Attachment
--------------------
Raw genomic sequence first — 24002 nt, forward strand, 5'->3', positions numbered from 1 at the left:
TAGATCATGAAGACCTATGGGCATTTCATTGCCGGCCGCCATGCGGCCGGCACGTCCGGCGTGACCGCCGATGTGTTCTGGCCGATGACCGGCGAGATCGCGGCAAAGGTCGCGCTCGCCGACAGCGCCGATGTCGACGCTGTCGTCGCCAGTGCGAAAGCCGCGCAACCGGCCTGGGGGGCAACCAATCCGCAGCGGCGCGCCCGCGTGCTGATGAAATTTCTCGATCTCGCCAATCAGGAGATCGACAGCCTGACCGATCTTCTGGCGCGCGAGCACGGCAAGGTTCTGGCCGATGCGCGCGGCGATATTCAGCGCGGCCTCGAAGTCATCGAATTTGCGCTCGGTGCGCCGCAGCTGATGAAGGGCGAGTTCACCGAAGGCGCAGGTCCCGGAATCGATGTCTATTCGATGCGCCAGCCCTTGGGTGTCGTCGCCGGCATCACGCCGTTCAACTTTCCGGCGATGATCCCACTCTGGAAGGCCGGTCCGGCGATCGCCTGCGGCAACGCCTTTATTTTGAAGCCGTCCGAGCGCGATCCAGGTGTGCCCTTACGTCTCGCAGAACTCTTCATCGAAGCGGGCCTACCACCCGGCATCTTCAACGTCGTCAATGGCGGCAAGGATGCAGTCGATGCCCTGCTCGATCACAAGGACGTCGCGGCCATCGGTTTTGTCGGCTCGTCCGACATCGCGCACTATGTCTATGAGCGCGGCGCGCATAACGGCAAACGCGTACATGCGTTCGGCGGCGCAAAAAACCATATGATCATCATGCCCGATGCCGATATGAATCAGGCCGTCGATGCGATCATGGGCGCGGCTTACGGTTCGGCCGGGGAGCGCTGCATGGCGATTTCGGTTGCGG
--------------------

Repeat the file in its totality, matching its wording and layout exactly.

Raw genomic sequence first — 24002 nt, forward strand, 5'->3', positions numbered from 1 at the left:
TAGATCATGAAGACCTATGGGCATTTCATTGCCGGCCGCCATGCGGCCGGCACGTCCGGCGTGACCGCCGATGTGTTCTGGCCGATGACCGGCGAGATCGCGGCAAAGGTCGCGCTCGCCGACAGCGCCGATGTCGACGCTGTCGTCGCCAGTGCGAAAGCCGCGCAACCGGCCTGGGGGGCAACCAATCCGCAGCGGCGCGCCCGCGTGCTGATGAAATTTCTCGATCTCGCCAATCAGGAGATCGACAGCCTGACCGATCTTCTGGCGCGCGAGCACGGCAAGGTTCTGGCCGATGCGCGCGGCGATATTCAGCGCGGCCTCGAAGTCATCGAATTTGCGCTCGGTGCGCCGCAGCTGATGAAGGGCGAGTTCACCGAAGGCGCAGGTCCCGGAATCGATGTCTATTCGATGCGCCAGCCCTTGGGTGTCGTCGCCGGCATCACGCCGTTCAACTTTCCGGCGATGATCCCACTCTGGAAGGCCGGTCCGGCGATCGCCTGCGGCAACGCCTTTATTTTGAAGCCGTCCGAGCGCGATCCAGGTGTGCCCTTACGTCTCGCAGAACTCTTCATCGAAGCGGGCCTACCACCCGGCATCTTCAACGTCGTCAATGGCGGCAAGGATGCAGTCGATGCCCTGCTCGATCACAAGGACGTCGCGGCCATCGGTTTTGTCGGCTCGTCCGACATCGCGCACTATGTCTATGAGCGCGGCGCGCATAACGGCAAACGCGTACATGCGTTCGGCGGCGCAAAAAACCATATGATCATCATGCCCGATGCCGATATGAATCAGGCCGTCGATGCGATCATGGGCGCGGCTTACGGTTCGGCCGGGGAGCGCTGCATGGCGATTTCGGTTGCGG